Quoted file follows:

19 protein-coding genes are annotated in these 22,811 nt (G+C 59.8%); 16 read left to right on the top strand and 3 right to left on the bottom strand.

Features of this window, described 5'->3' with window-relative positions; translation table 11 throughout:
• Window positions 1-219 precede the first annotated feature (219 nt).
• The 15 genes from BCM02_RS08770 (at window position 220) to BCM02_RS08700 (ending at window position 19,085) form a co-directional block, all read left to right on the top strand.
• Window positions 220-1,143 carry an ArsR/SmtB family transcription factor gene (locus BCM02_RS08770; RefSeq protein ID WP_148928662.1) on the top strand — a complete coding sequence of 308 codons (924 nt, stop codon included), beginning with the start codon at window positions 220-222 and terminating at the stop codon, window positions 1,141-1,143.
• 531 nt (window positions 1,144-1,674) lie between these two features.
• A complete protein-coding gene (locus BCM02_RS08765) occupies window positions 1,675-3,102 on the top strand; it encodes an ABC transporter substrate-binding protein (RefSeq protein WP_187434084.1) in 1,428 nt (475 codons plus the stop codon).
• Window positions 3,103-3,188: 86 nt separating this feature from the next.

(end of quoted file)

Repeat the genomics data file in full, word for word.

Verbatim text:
19 protein-coding genes are annotated in these 22,811 nt (G+C 59.8%); 16 read left to right on the top strand and 3 right to left on the bottom strand.

Features of this window, described 5'->3' with window-relative positions; translation table 11 throughout:
• Window positions 1-219 precede the first annotated feature (219 nt).
• The 15 genes from BCM02_RS08770 (at window position 220) to BCM02_RS08700 (ending at window position 19,085) form a co-directional block, all read left to right on the top strand.
• Window positions 220-1,143 carry an ArsR/SmtB family transcription factor gene (locus BCM02_RS08770; RefSeq protein ID WP_148928662.1) on the top strand — a complete coding sequence of 308 codons (924 nt, stop codon included), beginning with the start codon at window positions 220-222 and terminating at the stop codon, window positions 1,141-1,143.
• 531 nt (window positions 1,144-1,674) lie between these two features.
• A complete protein-coding gene (locus BCM02_RS08765) occupies window positions 1,675-3,102 on the top strand; it encodes an ABC transporter substrate-binding protein (RefSeq protein WP_187434084.1) in 1,428 nt (475 codons plus the stop codon).
• Window positions 3,103-3,188: 86 nt separating this feature from the next.